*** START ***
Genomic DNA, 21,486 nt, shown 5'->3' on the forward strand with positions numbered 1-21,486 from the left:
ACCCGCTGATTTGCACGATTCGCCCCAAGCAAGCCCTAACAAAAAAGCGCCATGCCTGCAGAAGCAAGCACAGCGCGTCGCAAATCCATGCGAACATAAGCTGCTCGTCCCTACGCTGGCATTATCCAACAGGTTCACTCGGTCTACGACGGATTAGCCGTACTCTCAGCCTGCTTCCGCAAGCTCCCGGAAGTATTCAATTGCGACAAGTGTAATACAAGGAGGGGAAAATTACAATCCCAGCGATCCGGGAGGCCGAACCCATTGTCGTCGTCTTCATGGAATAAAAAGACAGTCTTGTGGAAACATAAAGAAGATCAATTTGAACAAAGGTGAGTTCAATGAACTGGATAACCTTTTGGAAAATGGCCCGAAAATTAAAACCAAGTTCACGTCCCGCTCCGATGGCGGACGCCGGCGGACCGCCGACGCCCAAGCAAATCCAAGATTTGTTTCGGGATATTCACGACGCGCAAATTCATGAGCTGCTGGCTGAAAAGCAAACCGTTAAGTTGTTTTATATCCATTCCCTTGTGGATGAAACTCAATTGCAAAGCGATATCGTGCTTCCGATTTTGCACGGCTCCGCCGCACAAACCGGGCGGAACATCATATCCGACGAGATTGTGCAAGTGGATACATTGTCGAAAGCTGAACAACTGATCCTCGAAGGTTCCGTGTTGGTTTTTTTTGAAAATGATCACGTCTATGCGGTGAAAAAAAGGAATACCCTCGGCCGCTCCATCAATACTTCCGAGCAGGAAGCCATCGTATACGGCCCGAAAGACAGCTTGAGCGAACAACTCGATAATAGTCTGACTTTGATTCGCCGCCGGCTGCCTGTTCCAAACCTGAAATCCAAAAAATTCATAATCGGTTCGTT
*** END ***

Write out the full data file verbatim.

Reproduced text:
Genomic DNA, 21,486 nt, shown 5'->3' on the forward strand with positions numbered 1-21,486 from the left:
ACCCGCTGATTTGCACGATTCGCCCCAAGCAAGCCCTAACAAAAAAGCGCCATGCCTGCAGAAGCAAGCACAGCGCGTCGCAAATCCATGCGAACATAAGCTGCTCGTCCCTACGCTGGCATTATCCAACAGGTTCACTCGGTCTACGACGGATTAGCCGTACTCTCAGCCTGCTTCCGCAAGCTCCCGGAAGTATTCAATTGCGACAAGTGTAATACAAGGAGGGGAAAATTACAATCCCAGCGATCCGGGAGGCCGAACCCATTGTCGTCGTCTTCATGGAATAAAAAGACAGTCTTGTGGAAACATAAAGAAGATCAATTTGAACAAAGGTGAGTTCAATGAACTGGATAACCTTTTGGAAAATGGCCCGAAAATTAAAACCAAGTTCACGTCCCGCTCCGATGGCGGACGCCGGCGGACCGCCGACGCCCAAGCAAATCCAAGATTTGTTTCGGGATATTCACGACGCGCAAATTCATGAGCTGCTGGCTGAAAAGCAAACCGTTAAGTTGTTTTATATCCATTCCCTTGTGGATGAAACTCAATTGCAAAGCGATATCGTGCTTCCGATTTTGCACGGCTCCGCCGCACAAACCGGGCGGAACATCATATCCGACGAGATTGTGCAAGTGGATACATTGTCGAAAGCTGAACAACTGATCCTCGAAGGTTCCGTGTTGGTTTTTTTTGAAAATGATCACGTCTATGCGGTGAAAAAAAGGAATACCCTCGGCCGCTCCATCAATACTTCCGAGCAGGAAGCCATCGTATACGGCCCGAAAGACAGCTTGAGCGAACAACTCGATAATAGTCTGACTTTGATTCGCCGCCGGCTGCCTGTTCCAAACCTGAAATCCAAAAAATTCATAATCGGTTCGTT